October 12, 2019

4 Reasons Why Introverts Make Better Networkers

From the moment you clicked open that invitation to the evening networking wine and cheese reception you could feel the battle inside. The introvert within you would rather escape home to the couch and that mystery you just can’t put down. But the entrepreneur inside you knows networking is one of the components to building a successful business. The good news is that the introvert and the entrepreneur can attend that networking event together and own the room better than any of the extroverts there.

Author Susan Cain’s TED Talk about introverts has been viewed more than 20 million times. In it she says one-third to one-half of the population is introverted just like she is, and that introverts have extraordinary gifts and talents to bring to the world, even if it is sometimes hard to hear them over the extroverts. Extroverts gain energy from social interaction including networking events while introverts focus on internal feelings and spending time alone to reflect on and process things they have seen and heard. Being an introvert is not the same thing as being shy, and it’s a myth that introverts are socially awkward. That’s why you’ll find introverts at networking events. They have four key strengths that allow them to excel at making contacts and building relationships.

Introverts are the Best Listeners

While the extroverts are talking, the introverts are doing a good job of listening. Experts describe introverts as active listeners. They hear what the other person is saying, they process it internally to understand it and then they will respond. They are not likely to interrupt someone who is talking or turn the situation around and make it about them. If an introvert takes an extra second or to to respond to something it is because they are thinking it through first.

Introverts are Excellent Observers

Introverts aren’t just good listeners, they are also excellent observers. While they are quietly listening to someone else they are also watching for all the little details. Group dynamics and body language are some of the little things that just don’t get past an introvert. That makes them more likely to process everything they have seen and heard in a situation and come out with a big-picture view.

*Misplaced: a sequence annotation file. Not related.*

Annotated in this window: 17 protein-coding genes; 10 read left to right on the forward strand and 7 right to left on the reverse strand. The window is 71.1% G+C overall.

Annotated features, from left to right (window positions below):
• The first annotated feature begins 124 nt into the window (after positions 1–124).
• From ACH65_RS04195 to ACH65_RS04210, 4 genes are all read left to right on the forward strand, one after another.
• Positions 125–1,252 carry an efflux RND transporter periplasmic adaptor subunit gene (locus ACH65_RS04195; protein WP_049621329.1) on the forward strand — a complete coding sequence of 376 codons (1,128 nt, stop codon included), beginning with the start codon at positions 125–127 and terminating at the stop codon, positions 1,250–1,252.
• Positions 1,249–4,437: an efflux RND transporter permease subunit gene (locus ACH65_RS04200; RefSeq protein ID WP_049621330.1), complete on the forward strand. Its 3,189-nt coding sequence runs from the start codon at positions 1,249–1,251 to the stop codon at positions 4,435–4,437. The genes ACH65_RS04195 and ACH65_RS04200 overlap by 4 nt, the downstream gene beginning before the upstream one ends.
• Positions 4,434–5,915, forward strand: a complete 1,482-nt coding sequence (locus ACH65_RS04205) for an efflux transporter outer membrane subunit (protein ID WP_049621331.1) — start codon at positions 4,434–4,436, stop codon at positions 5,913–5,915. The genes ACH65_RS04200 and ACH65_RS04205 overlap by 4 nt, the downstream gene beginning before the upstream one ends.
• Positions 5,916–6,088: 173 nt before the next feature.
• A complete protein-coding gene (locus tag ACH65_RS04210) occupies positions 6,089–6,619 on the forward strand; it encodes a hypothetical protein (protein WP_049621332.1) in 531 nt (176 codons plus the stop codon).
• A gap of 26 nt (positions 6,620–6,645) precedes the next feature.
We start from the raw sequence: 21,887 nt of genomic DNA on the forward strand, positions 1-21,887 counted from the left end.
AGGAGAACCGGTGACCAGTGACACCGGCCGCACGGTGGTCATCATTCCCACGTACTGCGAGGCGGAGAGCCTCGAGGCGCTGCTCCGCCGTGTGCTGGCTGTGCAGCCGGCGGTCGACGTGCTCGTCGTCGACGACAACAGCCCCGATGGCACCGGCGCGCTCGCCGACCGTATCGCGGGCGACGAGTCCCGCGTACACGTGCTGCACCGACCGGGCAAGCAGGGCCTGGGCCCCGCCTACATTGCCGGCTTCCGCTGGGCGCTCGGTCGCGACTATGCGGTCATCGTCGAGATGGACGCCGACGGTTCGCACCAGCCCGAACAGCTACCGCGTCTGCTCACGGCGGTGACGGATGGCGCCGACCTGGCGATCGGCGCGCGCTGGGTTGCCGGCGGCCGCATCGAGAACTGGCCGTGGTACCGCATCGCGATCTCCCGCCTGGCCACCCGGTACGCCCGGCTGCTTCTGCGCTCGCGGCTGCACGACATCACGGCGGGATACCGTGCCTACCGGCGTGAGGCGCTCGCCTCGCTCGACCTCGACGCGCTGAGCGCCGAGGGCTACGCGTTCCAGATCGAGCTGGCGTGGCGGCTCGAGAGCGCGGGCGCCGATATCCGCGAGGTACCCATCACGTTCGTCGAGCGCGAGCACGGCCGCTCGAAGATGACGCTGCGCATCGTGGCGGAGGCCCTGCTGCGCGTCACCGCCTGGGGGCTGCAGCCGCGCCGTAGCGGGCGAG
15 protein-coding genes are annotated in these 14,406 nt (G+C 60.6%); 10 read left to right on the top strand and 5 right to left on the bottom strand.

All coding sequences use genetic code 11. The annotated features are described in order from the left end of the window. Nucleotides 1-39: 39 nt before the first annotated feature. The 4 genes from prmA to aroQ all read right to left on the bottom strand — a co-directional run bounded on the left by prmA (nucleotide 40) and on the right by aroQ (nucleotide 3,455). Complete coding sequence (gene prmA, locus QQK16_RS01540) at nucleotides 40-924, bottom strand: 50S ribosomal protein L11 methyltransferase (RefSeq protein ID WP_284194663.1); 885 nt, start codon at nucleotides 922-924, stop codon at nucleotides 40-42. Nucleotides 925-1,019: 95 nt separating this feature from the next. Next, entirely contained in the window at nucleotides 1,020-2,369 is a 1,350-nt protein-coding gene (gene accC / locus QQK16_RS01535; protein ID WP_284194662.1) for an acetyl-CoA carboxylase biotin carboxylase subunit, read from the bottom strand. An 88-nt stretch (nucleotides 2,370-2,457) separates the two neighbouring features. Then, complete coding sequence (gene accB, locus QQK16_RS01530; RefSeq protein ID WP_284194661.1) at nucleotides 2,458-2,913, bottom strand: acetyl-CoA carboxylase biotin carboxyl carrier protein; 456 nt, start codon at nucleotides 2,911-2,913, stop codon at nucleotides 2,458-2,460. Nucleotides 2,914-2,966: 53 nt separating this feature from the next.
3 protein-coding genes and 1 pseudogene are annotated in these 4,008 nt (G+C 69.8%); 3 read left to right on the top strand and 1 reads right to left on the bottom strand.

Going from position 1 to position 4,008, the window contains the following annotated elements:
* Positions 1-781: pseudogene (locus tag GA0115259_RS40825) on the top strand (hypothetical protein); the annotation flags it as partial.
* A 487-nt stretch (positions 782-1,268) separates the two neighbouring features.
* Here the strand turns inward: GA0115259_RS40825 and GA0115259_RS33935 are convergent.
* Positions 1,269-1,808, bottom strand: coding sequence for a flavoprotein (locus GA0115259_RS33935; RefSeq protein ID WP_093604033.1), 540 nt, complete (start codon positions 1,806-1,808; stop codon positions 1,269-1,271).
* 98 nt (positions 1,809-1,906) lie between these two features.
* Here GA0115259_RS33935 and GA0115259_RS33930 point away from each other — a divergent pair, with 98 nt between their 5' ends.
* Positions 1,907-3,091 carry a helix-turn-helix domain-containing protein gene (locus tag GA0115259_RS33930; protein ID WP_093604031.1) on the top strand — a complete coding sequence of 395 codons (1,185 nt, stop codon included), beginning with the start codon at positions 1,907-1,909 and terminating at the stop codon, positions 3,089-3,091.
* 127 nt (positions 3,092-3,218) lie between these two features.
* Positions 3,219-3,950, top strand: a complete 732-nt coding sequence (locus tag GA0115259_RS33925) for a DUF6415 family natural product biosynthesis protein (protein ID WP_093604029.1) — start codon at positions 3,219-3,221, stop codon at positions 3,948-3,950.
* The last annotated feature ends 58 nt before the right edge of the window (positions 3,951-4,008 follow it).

Introverts Build Meaningful One-on-One Relationships

Being a part of a large group can make an introvert queasy, but it’s myth that introverts dislike people. They just dislike people in large and loud numbers. At a networking event you won’t find an introvert standing in the middle of a circle looking for the spotlight. You’ll find them on the edges of the circle looking for one person they can connect with and share thoughts and ideas. For an introvert meaningful conversation beats shallow socializing every time.

Introverts Prefer a Small Circle of Excellent Contacts

While an introvert may collect a stack of business cards at an event, the search is really on for just a few, valuable contacts.

Author, speaker, blogger and introvert James Altucher, says a powerful networking technique for him is making introductions between people who may benefit each other, but letting them know they don’t have to keep him posted on how things turn out. Altucher says the people he introduced never forget that he was the one that put them together, and he has gained a reputation for being able to create winning combinations.

Building a successful business means building and managing relationships. Everything happens through other people and being authentic, generous and consistent in those relationships serves you well in your professional and your personal life. Understanding your own personality traits and recognizing the traits of others is a useful tool in understanding your dynamics with people.

Swiss Psychiatrist Carl Jung proposed and developed the personality theory concept that there are introverts and extroverts. But he maintained that no one is strictly an introvert or extrovert. Each person falls somewhere on the scale with more tendencies one way or the other.

Microsoft Founder Bill Gates, Facebook Founder and CEO Mark Zuckerberg, Director/Producer Steven Spielberg, Billionaire Warren Buffet and former President Barack Obama all identify themselves as introverts. Their success wasn’t held back because they are introverts. Instead they were propelled forward by listening, observing, processing and building relationships that mattered.

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